The GLK350 comes standard with a 5.8-inch color display in its dashboard and the Comand physical control knob on the center console. Using this combination, users can access the array of standard audio sources, which consist of a single-slot CD player and an AM/FM radio, and the standard Bluetooth hands-free calling system (which can also be commanded by voice). But you live in the post-CD 21st century; you need more audio sources, so you'll have to step up to the $3,450 Premium package that adds iPod/iPhone connectivity via a Media interface, MP3 playback from USB, Bluetooth audio streaming, and SiriusXM Satellite Radio connectivity. That same package also gets you crowd-pleasers such as the Panorama sunroof (my passengers couldn't stop gawking at it) and a motorized power liftgate.
Navigation isn't standard, so the directionally challenged should add $2,790 for the Multimedia package that adds the Comand hard-drive-based navigation system. Along with the hard drive you also get space for storing ripped audio and an enhanced version of the voice command system that adds spoken prompts for address entry for navigation. A rearview camera also comes as part of this package, though I'd like to see such a feature come standard at this price.
Our test model was also equipped with a $2,100 leather package, a $990 Sport Appearance package that includes the aforementioned 20-inch wheels and roof rails, a $650 keyless entry and start system, and the $810 Harman Kardon Logic7 premium audio system.
The GLK is available with two levels of driver assistance tech. The Lane Tracking package for $850 gets you blind-spot monitoring and lane-keeping monitoring systems. At this level, the vehicle will let you know if you drift out of your lane or attempt to change lanes into an obstruction, but it won't intervene. To get help from the car, you'll need to step up to the $2,950 Driver Assistance package that gives the car's electronic power-steering system the power to discourage loose lane keeping or merging into other vehicles with force feedback. This system also adds adaptive cruise control with Mercedes-Benz' Pre-Safe braking and collision protection systems. Our vehicle featured the Lane Tracking package, but not the more expensive active package.
Some will like the a la carte accessorizing structure and long list of available options, but I find it a bit tedious. I can understand breaking out certain features, such as the Lane Tracking package, but seeing a $750 line item for heated front seats seems a bit gratuitous in a world where this is an option that you can get as a standard feature on certain Hyundais. At the very least, why isn't that already a part of the $2,100 leather package? There was also an additional $720 line item for Lunar Blue Metallic paint that didn't stand out as particularly special until I saw how much it cost. I think I'll just stick to regular non-metallic paint, thanks.
The connected Benz
Mercedes-Benz offers three levels of in-dash connectivity for the GLK350, but only two of them are worth bothering with. For starters, there's the Mbrace package that adds automatic collision detection, roadside assistance, and stolen vehicle recovery and the Mbrace app for Android and iPhone that can be used to remotely lock and unlock doors, control the horn and lights, locate the vehicle location, and so on. Mbrace will cost you $280 per year after the six-month trial runs out.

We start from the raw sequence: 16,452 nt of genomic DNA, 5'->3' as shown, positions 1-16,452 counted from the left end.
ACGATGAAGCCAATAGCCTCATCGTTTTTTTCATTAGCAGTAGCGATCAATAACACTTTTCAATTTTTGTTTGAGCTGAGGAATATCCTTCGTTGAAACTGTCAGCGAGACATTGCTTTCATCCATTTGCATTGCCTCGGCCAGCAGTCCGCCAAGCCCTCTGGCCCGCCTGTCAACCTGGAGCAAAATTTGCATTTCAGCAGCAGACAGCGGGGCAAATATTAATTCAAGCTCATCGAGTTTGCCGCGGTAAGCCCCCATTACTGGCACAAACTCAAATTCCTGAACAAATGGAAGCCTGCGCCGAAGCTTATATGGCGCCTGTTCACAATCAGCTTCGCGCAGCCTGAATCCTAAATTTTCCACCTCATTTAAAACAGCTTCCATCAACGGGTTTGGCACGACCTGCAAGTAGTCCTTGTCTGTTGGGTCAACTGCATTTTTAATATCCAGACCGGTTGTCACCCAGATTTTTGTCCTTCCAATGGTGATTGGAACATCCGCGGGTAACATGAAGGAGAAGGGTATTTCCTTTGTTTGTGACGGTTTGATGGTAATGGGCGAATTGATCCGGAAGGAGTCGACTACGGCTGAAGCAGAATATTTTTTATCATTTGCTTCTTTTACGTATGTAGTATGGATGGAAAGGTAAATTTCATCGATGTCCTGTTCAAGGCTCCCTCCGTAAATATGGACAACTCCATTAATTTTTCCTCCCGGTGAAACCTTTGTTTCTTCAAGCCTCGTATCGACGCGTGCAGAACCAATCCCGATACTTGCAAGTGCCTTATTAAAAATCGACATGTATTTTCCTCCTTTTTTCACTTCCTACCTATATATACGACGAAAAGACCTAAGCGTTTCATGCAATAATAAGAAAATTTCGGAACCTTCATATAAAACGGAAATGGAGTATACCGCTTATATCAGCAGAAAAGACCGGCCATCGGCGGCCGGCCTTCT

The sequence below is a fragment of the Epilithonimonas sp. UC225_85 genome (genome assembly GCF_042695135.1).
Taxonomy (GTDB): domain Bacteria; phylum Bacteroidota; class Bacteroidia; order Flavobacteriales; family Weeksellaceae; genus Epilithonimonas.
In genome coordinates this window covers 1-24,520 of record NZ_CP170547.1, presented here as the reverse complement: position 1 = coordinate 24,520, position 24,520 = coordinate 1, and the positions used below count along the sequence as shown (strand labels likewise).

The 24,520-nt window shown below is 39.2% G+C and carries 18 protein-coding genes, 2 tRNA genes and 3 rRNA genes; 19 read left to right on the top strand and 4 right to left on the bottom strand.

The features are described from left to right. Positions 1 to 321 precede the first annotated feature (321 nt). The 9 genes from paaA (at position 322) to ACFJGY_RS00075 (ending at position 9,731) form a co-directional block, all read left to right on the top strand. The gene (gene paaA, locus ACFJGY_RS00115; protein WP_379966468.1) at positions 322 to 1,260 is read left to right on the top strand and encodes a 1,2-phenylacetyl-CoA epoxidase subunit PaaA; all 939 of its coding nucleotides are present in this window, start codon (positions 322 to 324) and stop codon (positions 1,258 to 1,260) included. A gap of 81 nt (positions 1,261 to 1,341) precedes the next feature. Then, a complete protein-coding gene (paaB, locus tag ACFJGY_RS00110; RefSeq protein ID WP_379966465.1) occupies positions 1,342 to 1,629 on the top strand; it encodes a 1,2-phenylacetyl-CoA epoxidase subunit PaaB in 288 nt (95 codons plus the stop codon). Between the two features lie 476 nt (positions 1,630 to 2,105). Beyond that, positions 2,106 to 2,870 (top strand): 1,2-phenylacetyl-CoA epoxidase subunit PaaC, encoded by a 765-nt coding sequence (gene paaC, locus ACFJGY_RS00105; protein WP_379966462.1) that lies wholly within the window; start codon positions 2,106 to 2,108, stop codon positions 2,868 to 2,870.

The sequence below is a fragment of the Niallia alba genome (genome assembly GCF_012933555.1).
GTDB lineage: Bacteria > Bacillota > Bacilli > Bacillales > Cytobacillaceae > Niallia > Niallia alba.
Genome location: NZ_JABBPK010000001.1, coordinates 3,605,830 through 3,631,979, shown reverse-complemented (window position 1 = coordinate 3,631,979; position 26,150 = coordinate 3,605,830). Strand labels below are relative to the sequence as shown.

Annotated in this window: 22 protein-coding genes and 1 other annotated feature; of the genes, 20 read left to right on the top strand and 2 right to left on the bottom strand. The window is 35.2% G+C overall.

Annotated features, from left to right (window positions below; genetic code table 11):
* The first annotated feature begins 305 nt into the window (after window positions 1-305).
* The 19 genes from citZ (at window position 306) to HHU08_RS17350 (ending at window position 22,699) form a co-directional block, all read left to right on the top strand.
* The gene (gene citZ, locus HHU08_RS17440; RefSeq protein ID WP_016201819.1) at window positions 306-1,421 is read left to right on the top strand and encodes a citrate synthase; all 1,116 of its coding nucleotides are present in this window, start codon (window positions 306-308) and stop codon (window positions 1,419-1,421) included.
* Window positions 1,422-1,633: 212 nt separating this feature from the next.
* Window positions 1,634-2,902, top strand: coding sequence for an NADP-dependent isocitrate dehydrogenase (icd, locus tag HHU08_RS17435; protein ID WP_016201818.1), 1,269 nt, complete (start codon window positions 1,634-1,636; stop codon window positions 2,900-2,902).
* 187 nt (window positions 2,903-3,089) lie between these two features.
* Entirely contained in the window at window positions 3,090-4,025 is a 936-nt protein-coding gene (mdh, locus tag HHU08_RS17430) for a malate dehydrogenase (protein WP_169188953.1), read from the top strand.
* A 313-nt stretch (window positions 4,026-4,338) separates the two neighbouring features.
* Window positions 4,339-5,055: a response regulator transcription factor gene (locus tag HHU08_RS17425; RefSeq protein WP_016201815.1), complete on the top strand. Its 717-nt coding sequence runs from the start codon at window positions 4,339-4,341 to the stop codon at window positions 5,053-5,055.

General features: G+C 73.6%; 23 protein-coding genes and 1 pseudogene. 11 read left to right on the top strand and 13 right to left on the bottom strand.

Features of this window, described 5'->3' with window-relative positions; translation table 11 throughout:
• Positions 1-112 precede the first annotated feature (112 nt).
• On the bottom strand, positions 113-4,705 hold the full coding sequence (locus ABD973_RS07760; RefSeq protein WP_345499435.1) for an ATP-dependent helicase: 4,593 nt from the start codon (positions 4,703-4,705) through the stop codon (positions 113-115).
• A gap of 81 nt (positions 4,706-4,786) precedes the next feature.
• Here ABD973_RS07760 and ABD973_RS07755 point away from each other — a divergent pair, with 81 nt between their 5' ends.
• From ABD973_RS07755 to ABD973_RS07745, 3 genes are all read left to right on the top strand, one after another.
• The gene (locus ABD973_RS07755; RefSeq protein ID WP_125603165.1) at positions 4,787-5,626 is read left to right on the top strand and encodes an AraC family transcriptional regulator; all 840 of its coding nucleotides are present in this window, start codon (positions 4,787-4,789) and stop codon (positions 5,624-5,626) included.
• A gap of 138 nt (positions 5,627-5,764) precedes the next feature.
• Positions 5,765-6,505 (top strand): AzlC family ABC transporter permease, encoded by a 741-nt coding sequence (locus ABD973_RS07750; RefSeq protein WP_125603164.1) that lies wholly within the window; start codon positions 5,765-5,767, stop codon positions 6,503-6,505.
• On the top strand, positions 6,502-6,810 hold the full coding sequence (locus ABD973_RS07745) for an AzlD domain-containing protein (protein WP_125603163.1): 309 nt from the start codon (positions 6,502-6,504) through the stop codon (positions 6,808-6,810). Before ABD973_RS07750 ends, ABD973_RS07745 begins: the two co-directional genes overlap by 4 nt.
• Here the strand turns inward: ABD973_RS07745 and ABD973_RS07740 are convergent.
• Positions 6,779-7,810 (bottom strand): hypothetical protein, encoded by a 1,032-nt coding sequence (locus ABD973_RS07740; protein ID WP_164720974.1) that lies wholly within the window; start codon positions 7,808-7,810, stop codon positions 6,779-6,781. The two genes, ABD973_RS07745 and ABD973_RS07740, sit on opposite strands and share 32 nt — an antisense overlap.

For an extra $20 per month, GLK drivers can gain access to the Mbrace Plus level of service, which adds Mercedes-Benz Concierge, destination download, route assistance, traffic and weather, and speed alerts to the Mbrace system.
Finally, there's the $14-per-month Mercedes-Benz Apps package that rolls a Web browser, Google Local Search, Yelp, Facebook, News, and Stocks into the Comand dashboard interface. We've already complained about this system in detail in our review of the 2013 Mercedes-Benz SL550 Roadster.
Users of Mercedes-Benz Apps can search Google and Yelp for destinations, restaurants, hotels, and the like and set the result as a destination for navigation or contact for hands-free calling. Google's 360-degree Street View can also be viewed for each result. Through the Facebook integration, you can navigate to events that you've RSVPd to using the social network, contact friends for hands-free calling, or fire off canned status updates about where you are, where you're going, and when you plan to be there. On paper, this all seems pretty sweet, but in practice the connection and interface are so slow and tedious that you'd have better luck and save much time just using your smartphone for any of these functions. You do have a smartphone, right?
The 2013 Mercedes-Benz GLK350 starts at $39,090 when equipped with the 4Matic all-wheel-drive system. Our GLK350 was significantly more expensive. Factor in $13,110 in options and a $875 destination charge to reach the as-tested bottom line of $53,075.
Even at that price, we're leaving thousands of dollars in options on the table; we skipped the Driver Assistance package, the Active Parking Assist automated parallel-parking system, the in-vehicle Wi-Fi hot spot, rear-seat entertainment, the iPad docks for the headrests, and a few choice styling options. All in all, it's not hard to end up with a $60,000-plus GLK350.
|Model||2013 Mercedes-Benz GLK350|
|Power train||3.5-liter V-6, 7-speed automatic, all-wheel drive|
|EPA fuel economy||19 mpg city, 24 mpg highway, 21 combined mpg|
|Observed fuel economy||N/A|
|Bluetooth phone support||Standard|
|Disc player||Single-slot CD, optional single-slot DVD|
|MP3 player support||Optional analog 3.5mm auxiliary input, USB connection, Bluetooth audio streaming, iPod connection|
|Other digital audio||SiriusXM Satellite Radio, 10GB HDD music storage|
|Audio system||Optional Harman Kardon Logic7 surround sound|
|Driver aids||Optional blind-spot monitoring and lane-keeping assistant, standard Attention Assist driver alertness/drowsiness monitoring|
|Price as tested||$53,075|